Washington's third-down defense remains a problem. The Huskies got out of the Rose Bowl with a win, but their narrow escape left Adam Jude wondering if they'll be able to make it back come January.
The good, the bad and the lingering questions from Washington’s 31-24 victory over UCLA on Saturday night at the Rose Bowl:
The ground game
Junior center Nick Harris was emphatic. Yes, he said, the Huskies “definitely” took a step forward on offense Saturday night. That was especially true in the first half, when the Huskies had 335 yards of total offense, including 133 on the ground. Myles Gaskin finished with 116 yards and two touchdowns on 27 carries, and Jake Browning had one of his better games running the ball. “It was definitely cool to get a win in the Rose Bowl,” Harris said, “and hopefully come back here later on in the season and we get another win in the Rose Bowl.” The offensive line has improved each week, and that was apparent on the handful of “wedge” plays — with two or three tight ends in close formation — in which the line got great push against a big UCLA defensive line, which allowed Browning to surge ahead for six first-down runs. On one fourth-and-1 play in the second quarter, Browning pushed ahead for a 7-yard gain. “We love wedge. We pride ourselves on wedge,” Harris said. “That one wedge we didn’t get a couple weeks ago, and we got a lot of backlash for that from the coaches. So we’re not going to not get a (first down on) wedge.”
The clutch drives
The UW offense closed the door in the fourth quarter with two key drives. Early in the fourth, after UCLA got within 24-17, the Huskies drove 81 yards on 12 plays and chewed up 6 minutes, 45 seconds, and ended with Gaskin’s second TD run. Browning converted two third downs on the drive: a 34-yard pass to big-play machine Ty Jones, and a 14-yard run on a QB scramble. “He’s slippery and he’s crafty when he runs, and we really want that to be a part of his game,” Chris Petersen said. After another UCLA touchdown, the Huskies recovered an onside kick and got the ball back with 1:37 remaining. Even with UCLA using its three timeouts, UW was able to run out the clock after consecutive runs of 6 yards and 5 yards from Sean McGrew, and after Browning ran around for a few extra seconds in the backfield. Smart clock management there. Browning took a knee three times to end it.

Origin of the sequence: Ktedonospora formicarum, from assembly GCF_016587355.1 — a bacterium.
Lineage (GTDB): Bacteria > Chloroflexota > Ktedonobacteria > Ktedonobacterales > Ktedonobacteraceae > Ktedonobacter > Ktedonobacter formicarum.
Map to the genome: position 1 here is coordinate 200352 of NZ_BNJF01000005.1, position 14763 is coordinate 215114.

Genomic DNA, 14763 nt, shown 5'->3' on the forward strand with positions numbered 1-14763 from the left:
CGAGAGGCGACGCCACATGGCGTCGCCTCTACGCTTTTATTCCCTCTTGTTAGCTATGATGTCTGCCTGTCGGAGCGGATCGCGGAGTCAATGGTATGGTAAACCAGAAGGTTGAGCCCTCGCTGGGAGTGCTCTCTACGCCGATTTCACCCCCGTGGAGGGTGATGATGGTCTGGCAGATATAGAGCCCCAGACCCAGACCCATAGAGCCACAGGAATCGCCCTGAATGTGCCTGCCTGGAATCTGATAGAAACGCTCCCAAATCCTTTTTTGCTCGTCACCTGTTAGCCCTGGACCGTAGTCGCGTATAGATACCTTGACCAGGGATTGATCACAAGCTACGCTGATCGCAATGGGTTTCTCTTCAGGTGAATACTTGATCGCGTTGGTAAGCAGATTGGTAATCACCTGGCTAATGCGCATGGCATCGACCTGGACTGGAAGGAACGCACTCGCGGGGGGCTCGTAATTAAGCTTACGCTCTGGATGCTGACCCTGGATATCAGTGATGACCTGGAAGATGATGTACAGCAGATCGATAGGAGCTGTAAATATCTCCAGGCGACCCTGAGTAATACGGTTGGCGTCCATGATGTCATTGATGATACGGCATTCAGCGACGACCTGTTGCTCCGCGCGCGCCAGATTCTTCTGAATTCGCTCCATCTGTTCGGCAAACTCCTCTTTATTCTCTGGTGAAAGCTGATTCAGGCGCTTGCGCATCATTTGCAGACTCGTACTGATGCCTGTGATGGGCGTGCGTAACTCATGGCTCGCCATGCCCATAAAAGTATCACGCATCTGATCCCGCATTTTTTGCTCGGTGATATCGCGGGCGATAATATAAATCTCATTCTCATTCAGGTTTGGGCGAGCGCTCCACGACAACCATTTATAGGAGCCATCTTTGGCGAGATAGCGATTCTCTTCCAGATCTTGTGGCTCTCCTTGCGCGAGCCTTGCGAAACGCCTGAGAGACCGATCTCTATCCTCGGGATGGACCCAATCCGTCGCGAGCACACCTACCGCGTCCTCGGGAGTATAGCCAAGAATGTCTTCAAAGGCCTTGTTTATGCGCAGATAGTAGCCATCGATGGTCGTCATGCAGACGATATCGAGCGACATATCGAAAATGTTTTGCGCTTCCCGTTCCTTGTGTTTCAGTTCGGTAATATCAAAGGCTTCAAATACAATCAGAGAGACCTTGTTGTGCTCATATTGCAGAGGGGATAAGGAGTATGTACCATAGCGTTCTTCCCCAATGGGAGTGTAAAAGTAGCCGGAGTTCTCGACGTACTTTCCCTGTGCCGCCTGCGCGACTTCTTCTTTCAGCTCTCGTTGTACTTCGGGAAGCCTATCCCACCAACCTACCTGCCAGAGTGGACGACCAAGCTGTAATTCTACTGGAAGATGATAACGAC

The leaky defense
The problem wasn’t so much that UCLA was moving the ball. The problem was the manner in which UCLA — and its true freshman QB — was moving the ball: with ease … with efficiency … and without much resistance. “I think they were just hitting (us) in our soft spots,” UW defensive back Myles Bryant said. “I think we needed to play in a little bit tighter coverage so we’ll go in and make those adjustments.” The Bruins had 422 yards of total offense, a season high against UW’s top-ranked scoring defense. They averaged 5.6 yards per rush and 6.5 yards per play. Dorian Thompson-Robinson picked apart UW’s zone coverages in the second half. The Huskies uncharacteristically missed tackles. The looked vulnerable and tired and worn down by Chip Kelly’s tempo. “I think this is a great game to put on and say, ‘We can play better,’” Petersen said. “I think we played hard. We made plays when we needed to, but I think we can play cleaner.” Give Huskies credit for this: They did limit the explosive plays, a trademark of Kelly’s offense. But a persistent issue continues to pop up: third-down defense. It was a problem against Penn State, a problem against Auburn and a problem in the second half against UCLA (which converted seven of 10 third downs). Oregon, by the way, has the best third-down offense in the Pac-12, converting 52 percent of the time.
The rested Ducks
Speaking of Oregon: The Ducks were idle this weekend. And they get the Huskies at home on Saturday afternoon, for a 12:30 p.m. kickoff on ABC. (The Huskies have opened as a four-point favorite.) At least one Oregon player has kept the score — 70-21 — from the 2016 UW-Oregon game posted in his locker. They haven’t forgotten, and they (and their fans) will be ready Saturday at Autzen Stadium. “It’s going to be probably the most ‘live’ one we’ve played so far,” Harris said. “It’s going to be loud, it’s going to be an intense game. They’re a good team, so we’ve got to have a great week of practice. We’ll put this game behind us and we’ve just got to get ready because it’s going to be a big game, it’s going to be a good game and it’s going to be a loud game.”
Is Myles Gaskin OK?
It was a curious thing to see McGrew, the third-string running back, on the field for that crucial last-minute drive. He did well, of course, to pick up that final first down, but one can’t help but wonder about Gaskin, who appeared to be favoring his shoulder earlier in the fourth quarter. Maybe a separated shoulder? Maybe just a minor ding? Maybe nothing? Gaskin didn’t make an appearance for postgame interviews, and Petersen doesn’t talk injuries, so we can only speculate. Gaskin, for the record, took to Twitter after the game and declared: “I’m good.” The Huskies had better hope so.
Can the Huskies get back to Pasadena?
How wild is the Pac-12 right now? Stanford, two weeks after an overtime win in Eugene, lost at home, minus Bryce Love, to Utah on Saturday. Washington-Oregon might be the game of the year in the conference this week, and outside of Oregon State there isn’t an obvious win remaining on the Huskies’ schedule. Washington State and Colorado look more and more like serious title contenders; Cal’s defense is good enough to provide a strong resistance in Berkeley; and Stanford should bounce back with a healthy Love. The encouraging news for the Huskies is it doesn’t feel like they’ve played to their full potential yet, but they’ll probably need to Saturday afternoon in Eugene.
— Washington Football (@UW_Football) October 7, 2018